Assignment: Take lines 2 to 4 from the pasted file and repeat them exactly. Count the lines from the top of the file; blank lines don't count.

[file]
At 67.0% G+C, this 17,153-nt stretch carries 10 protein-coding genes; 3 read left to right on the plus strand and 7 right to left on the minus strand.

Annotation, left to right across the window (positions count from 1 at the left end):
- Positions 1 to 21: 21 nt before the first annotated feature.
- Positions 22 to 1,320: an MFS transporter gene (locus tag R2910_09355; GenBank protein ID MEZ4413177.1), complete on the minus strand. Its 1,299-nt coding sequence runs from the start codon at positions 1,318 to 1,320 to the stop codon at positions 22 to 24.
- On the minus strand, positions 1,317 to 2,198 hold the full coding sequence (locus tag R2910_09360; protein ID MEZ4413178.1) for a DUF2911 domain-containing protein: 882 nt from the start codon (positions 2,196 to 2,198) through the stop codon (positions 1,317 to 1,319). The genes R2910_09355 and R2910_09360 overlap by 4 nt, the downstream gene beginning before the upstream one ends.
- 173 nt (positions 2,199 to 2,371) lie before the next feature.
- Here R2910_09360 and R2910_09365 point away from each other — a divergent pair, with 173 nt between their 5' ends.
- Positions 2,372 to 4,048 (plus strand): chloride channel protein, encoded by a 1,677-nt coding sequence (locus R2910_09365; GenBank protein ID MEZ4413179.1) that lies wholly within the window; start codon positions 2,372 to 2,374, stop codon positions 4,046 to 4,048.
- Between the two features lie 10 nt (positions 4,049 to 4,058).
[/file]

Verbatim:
Annotation, left to right across the window (positions count from 1 at the left end):
- Positions 1 to 21: 21 nt before the first annotated feature.
- Positions 22 to 1,320: an MFS transporter gene (locus tag R2910_09355; GenBank protein ID MEZ4413177.1), complete on the minus strand. Its 1,299-nt coding sequence runs from the start codon at positions 1,318 to 1,320 to the stop codon at positions 22 to 24.